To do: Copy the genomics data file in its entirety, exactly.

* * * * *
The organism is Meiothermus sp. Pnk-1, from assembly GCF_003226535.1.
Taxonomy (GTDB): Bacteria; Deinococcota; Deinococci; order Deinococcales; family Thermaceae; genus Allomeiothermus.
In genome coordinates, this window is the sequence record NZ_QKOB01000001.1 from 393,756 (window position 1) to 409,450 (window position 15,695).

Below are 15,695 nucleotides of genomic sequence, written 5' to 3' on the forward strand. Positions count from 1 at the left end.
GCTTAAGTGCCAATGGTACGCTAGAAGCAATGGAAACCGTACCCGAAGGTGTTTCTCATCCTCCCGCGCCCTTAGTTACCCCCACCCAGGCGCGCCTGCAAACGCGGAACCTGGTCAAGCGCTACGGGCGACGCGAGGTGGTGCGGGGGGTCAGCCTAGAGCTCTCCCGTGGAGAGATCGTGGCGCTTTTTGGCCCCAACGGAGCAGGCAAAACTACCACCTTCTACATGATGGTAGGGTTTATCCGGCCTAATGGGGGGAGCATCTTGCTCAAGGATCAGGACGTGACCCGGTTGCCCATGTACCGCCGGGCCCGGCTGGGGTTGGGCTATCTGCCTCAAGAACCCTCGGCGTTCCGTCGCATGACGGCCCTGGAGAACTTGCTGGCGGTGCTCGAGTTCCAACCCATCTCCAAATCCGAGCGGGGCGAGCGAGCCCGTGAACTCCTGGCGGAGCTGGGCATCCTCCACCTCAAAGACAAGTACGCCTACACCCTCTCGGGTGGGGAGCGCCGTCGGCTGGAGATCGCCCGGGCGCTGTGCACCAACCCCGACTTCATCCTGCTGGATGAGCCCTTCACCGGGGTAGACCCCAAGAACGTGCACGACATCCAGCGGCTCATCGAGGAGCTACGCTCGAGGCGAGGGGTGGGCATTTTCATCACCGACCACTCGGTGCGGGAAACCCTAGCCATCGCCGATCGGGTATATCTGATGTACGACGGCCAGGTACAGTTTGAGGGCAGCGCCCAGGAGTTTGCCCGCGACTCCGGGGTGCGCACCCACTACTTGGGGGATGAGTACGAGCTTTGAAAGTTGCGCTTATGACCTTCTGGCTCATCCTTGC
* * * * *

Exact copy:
The organism is Meiothermus sp. Pnk-1, from assembly GCF_003226535.1.
Taxonomy (GTDB): Bacteria; Deinococcota; Deinococci; order Deinococcales; family Thermaceae; genus Allomeiothermus.
In genome coordinates, this window is the sequence record NZ_QKOB01000001.1 from 393,756 (window position 1) to 409,450 (window position 15,695).

Below are 15,695 nucleotides of genomic sequence, written 5' to 3' on the forward strand. Positions count from 1 at the left end.
GCTTAAGTGCCAATGGTACGCTAGAAGCAATGGAAACCGTACCCGAAGGTGTTTCTCATCCTCCCGCGCCCTTAGTTACCCCCACCCAGGCGCGCCTGCAAACGCGGAACCTGGTCAAGCGCTACGGGCGACGCGAGGTGGTGCGGGGGGTCAGCCTAGAGCTCTCCCGTGGAGAGATCGTGGCGCTTTTTGGCCCCAACGGAGCAGGCAAAACTACCACCTTCTACATGATGGTAGGGTTTATCCGGCCTAATGGGGGGAGCATCTTGCTCAAGGATCAGGACGTGACCCGGTTGCCCATGTACCGCCGGGCCCGGCTGGGGTTGGGCTATCTGCCTCAAGAACCCTCGGCGTTCCGTCGCATGACGGCCCTGGAGAACTTGCTGGCGGTGCTCGAGTTCCAACCCATCTCCAAATCCGAGCGGGGCGAGCGAGCCCGTGAACTCCTGGCGGAGCTGGGCATCCTCCACCTCAAAGACAAGTACGCCTACACCCTCTCGGGTGGGGAGCGCCGTCGGCTGGAGATCGCCCGGGCGCTGTGCACCAACCCCGACTTCATCCTGCTGGATGAGCCCTTCACCGGGGTAGACCCCAAGAACGTGCACGACATCCAGCGGCTCATCGAGGAGCTACGCTCGAGGCGAGGGGTGGGCATTTTCATCACCGACCACTCGGTGCGGGAAACCCTAGCCATCGCCGATCGGGTATATCTGATGTACGACGGCCAGGTACAGTTTGAGGGCAGCGCCCAGGAGTTTGCCCGCGACTCCGGGGTGCGCACCCACTACTTGGGGGATGAGTACGAGCTTTGAAAGTTGCGCTTATGACCTTCTGGCTCATCCTTGC